Marring Olmsted gem is a terrible mistake
I’d like to start this letter by emphasizing that I am not originally from Buffalo. Instead, I hail from the land of communities destroyed by highway construction – Long Island. Just as Buffalonians have surmised in recent years, we Long Islanders have long been skeptical of unmitigated freeway access since the roads first began to multiply in earnest, leaving the landscape ravaged by an asphalt Krakatoa.
This leads me to Rod Watson’s commentary, and how it so badly misses the mark. For those familiar with Frederick Law Olmsted’s most famous achievement (Central Park), seeing his eldest child essentially cut in half is akin to seeing the Mona Lisa with a mustache.
Route 198 has been, and always will be, an interloper in what should be (but isn’t) the finest piece of parkland between New York and the North Pole.
Watson’s skepticism seems to hinge around the idea that Route 198 is the only road that runs east to west in Buffalo, which plainly isn’t the case. Any and all traffic that’s funneled through the park could easily be swallowed by new traffic patterns on Hertel Avenue, Amherst Street, Ferry Street and Forest Avenue. This might not be breakneck travel, but cars will get where they need to be.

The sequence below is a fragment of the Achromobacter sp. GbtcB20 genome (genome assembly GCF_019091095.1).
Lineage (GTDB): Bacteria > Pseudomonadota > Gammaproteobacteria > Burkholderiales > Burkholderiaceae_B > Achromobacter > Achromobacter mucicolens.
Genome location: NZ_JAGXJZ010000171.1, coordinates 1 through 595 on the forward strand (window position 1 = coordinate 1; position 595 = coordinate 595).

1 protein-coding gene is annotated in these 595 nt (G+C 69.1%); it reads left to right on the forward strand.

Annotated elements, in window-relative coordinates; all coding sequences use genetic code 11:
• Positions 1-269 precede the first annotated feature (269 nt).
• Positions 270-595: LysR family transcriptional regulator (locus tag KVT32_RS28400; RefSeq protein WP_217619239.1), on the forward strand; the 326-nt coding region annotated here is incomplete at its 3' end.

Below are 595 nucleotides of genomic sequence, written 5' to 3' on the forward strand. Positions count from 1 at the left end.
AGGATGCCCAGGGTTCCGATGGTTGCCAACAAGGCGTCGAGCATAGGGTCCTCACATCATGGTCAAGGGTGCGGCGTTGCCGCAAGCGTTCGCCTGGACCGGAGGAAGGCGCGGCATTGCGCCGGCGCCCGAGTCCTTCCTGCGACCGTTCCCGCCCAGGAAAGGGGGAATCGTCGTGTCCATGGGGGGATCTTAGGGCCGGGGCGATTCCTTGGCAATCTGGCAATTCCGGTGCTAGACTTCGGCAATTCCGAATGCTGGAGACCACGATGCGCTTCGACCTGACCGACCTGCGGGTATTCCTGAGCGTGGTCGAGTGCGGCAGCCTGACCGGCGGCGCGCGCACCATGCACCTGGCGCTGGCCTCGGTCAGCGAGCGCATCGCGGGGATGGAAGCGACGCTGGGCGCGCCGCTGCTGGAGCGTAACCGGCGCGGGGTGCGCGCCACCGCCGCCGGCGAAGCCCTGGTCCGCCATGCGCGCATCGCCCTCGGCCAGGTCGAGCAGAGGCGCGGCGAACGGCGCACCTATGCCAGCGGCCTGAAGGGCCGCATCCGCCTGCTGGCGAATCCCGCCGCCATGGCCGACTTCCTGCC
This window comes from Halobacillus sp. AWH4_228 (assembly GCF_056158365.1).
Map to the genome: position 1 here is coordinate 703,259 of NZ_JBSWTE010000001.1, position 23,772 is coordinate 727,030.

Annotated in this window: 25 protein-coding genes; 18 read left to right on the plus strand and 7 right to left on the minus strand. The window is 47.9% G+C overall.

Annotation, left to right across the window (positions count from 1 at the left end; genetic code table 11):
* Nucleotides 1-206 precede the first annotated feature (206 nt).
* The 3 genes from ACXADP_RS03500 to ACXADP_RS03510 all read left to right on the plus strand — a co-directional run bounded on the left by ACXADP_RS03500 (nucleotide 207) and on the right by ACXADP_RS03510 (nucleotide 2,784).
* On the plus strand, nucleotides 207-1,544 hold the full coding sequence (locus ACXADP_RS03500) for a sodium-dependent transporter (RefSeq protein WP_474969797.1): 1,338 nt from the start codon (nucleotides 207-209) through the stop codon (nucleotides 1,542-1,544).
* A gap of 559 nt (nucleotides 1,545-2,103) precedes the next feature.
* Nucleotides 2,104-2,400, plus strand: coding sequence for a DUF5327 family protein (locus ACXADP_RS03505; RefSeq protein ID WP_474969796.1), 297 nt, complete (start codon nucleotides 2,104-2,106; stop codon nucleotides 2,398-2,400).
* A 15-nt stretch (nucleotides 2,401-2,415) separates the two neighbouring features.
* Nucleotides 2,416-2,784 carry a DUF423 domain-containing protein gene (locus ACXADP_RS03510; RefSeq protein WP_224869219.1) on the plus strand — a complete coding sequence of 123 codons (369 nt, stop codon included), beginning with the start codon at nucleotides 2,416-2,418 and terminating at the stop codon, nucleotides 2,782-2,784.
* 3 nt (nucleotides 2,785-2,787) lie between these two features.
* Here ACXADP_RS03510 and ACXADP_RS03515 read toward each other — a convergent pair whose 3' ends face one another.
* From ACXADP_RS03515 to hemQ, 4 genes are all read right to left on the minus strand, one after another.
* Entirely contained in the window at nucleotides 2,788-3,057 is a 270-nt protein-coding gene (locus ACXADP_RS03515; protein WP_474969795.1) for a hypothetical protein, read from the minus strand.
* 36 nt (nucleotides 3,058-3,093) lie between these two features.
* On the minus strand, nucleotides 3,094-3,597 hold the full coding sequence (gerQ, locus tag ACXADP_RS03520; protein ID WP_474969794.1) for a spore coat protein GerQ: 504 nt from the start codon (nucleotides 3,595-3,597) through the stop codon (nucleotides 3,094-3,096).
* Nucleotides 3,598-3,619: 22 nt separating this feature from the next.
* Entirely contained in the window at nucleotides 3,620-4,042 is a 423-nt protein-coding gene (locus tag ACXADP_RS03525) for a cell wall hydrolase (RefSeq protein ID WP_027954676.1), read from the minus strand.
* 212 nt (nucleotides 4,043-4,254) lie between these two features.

Rather conveniently, these are all thoroughfares that don’t bisect a 19th-century American treasure.
In summation, Watson should be forced to cross four lanes of traffic barefoot the next time he opens his mouth about driving 50 mph through a park.